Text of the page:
Bankruptcy has provided much-needed relief for countless Americans, yet some of the people who stand to benefit the most from filing Chapter 7 or Chapter 13 choose not to, mostly out of fear. Unfortunately, oftentimes I have found that clients of mine resisted exploring their bankruptcy options because he or she took one or more popular myths about filing to be the truth. This week, I will attempt to debunk a few of the more popular myths.
One of the most common myths concerning bankruptcy has to do with what happens to the credit of the person filing. Some homeowners have been told that their credit will be irreparably damaged for 10 years, while others seem convinced that they will never be able to get credit again. Of course, neither belief is actually true.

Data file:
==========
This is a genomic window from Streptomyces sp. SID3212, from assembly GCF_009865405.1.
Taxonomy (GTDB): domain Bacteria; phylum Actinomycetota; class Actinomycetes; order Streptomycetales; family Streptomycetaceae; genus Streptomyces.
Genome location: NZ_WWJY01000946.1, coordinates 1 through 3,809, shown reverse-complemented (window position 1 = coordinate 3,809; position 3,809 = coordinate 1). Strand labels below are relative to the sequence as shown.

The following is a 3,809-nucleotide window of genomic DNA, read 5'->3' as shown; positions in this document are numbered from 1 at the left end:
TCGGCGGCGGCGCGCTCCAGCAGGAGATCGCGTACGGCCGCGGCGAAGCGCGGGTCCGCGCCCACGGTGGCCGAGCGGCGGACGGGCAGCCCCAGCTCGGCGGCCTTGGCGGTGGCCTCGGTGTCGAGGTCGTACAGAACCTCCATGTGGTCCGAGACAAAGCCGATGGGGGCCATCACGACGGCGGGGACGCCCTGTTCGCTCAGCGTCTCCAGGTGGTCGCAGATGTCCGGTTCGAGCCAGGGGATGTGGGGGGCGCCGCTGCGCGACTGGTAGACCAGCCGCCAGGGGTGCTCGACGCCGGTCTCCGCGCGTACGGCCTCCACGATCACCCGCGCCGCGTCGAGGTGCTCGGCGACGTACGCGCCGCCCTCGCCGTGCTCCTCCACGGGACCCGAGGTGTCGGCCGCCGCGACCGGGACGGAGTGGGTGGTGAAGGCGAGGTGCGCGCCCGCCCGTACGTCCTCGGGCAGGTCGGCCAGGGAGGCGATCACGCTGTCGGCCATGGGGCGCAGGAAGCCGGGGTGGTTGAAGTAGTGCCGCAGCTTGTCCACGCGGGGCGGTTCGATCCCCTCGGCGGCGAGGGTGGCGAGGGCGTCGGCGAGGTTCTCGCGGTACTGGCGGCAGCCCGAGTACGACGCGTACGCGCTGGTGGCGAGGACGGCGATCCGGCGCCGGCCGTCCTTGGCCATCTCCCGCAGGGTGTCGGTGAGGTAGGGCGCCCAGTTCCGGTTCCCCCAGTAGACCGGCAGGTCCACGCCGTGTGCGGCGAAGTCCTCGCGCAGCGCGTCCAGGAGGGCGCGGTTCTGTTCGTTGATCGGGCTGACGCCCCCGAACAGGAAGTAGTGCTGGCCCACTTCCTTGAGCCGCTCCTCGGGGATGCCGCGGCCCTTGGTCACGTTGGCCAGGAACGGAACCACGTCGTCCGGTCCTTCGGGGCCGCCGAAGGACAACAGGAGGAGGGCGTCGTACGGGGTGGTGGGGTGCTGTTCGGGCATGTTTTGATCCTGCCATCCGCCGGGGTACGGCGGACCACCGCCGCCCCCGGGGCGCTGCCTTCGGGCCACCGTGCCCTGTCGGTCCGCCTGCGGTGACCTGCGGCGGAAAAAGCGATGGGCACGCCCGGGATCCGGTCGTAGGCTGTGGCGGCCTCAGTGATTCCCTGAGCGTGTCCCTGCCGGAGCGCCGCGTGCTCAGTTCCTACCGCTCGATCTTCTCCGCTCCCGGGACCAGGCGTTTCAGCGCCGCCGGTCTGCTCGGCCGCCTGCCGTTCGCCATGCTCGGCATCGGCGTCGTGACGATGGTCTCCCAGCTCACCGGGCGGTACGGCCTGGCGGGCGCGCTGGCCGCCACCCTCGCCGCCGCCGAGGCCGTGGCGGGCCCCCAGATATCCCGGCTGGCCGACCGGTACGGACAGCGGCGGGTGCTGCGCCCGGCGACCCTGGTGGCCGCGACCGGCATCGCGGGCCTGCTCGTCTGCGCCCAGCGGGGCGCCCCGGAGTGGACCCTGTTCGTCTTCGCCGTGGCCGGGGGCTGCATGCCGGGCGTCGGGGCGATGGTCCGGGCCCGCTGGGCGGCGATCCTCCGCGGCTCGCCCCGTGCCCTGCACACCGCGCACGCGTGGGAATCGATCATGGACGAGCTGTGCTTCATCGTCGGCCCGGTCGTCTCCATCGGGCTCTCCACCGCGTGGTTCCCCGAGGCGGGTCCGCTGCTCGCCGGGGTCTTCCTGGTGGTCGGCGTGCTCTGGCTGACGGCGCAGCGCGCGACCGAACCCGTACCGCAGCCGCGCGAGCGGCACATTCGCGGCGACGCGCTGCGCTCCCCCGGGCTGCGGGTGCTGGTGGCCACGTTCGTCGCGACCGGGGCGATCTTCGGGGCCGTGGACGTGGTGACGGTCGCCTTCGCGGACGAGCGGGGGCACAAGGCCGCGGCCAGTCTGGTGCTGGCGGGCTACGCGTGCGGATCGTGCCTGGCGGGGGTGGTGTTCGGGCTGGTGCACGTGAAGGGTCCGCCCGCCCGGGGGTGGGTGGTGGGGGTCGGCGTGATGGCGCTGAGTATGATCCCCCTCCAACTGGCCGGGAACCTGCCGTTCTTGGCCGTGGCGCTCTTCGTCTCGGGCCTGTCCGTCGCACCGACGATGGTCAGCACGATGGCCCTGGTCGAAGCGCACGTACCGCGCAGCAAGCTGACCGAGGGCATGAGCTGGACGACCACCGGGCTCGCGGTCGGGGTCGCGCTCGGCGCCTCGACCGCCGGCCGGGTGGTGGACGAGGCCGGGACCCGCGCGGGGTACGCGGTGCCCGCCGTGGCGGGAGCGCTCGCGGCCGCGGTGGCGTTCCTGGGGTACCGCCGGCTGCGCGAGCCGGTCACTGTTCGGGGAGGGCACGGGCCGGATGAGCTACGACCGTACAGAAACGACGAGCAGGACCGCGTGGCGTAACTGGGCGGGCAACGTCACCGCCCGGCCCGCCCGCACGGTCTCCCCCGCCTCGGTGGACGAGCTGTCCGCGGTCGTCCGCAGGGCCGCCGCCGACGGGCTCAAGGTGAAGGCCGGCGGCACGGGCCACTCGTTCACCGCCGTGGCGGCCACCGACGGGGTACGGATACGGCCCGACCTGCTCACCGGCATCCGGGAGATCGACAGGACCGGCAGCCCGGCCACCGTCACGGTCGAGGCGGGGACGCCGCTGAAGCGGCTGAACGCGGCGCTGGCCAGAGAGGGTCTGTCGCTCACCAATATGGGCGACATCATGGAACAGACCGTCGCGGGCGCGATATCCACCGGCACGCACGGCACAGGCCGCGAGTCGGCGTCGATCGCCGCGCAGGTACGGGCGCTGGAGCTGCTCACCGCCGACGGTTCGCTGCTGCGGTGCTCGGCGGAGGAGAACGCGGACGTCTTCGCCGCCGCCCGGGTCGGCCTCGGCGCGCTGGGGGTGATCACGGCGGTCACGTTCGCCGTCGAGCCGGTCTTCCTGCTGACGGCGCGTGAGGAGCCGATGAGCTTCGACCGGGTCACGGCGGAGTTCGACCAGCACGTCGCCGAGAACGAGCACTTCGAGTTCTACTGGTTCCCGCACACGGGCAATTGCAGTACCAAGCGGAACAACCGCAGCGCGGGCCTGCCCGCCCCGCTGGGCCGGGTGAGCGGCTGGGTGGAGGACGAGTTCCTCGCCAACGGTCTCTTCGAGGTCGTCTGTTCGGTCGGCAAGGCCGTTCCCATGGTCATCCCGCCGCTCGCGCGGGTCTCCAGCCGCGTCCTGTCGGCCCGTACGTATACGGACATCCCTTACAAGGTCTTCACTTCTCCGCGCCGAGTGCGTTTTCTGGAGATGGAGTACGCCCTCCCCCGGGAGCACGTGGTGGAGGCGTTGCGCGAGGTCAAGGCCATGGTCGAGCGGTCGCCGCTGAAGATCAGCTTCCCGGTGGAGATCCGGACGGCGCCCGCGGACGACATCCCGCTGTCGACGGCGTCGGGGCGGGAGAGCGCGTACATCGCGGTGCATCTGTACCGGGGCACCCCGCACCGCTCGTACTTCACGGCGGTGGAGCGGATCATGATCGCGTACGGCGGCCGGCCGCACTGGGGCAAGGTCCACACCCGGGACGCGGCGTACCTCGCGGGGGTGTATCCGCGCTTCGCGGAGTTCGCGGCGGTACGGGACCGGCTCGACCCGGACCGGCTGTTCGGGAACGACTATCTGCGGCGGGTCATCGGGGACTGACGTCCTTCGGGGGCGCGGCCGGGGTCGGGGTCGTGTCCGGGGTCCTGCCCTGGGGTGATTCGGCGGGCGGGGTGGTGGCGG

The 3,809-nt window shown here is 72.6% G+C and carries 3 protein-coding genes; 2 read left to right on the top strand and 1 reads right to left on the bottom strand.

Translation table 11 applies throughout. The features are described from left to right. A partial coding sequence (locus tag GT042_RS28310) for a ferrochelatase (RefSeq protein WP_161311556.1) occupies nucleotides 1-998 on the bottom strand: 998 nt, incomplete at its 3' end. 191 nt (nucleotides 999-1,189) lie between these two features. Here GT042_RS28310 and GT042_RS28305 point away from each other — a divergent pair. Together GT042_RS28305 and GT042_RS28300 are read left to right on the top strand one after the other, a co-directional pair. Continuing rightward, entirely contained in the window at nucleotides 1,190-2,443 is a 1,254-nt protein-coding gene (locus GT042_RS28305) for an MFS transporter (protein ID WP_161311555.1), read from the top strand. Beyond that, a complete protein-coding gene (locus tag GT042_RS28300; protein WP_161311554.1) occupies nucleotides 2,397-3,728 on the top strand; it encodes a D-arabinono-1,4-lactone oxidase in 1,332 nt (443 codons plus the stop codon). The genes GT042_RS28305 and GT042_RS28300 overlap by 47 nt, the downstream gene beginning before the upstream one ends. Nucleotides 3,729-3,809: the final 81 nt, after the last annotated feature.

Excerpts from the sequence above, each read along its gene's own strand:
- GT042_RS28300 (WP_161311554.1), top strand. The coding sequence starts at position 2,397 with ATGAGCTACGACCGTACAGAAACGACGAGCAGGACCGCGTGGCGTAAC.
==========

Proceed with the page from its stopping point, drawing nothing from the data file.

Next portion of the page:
In fact, because you get rid of debt in a Chapter 7 or Chapter 13 bankruptcy case, filing actually puts you in a position to take on more credit. Thus, the mailboxes of many of my clients almost instantly fill with offers for new credit cards.
This incredibly popular misconception likely originated from the Fair Credit Reporting Act’s (FCRA) provision allowing bankruptcies to stay on a consumer’s credit report for a decade. While bankruptcy does stay on your credit report for 10 years, your credit score will improve long before 10 years is up. In truth, many of my clients who file bankruptcy can see marked improvement in their credit scores as soon as two years after filing.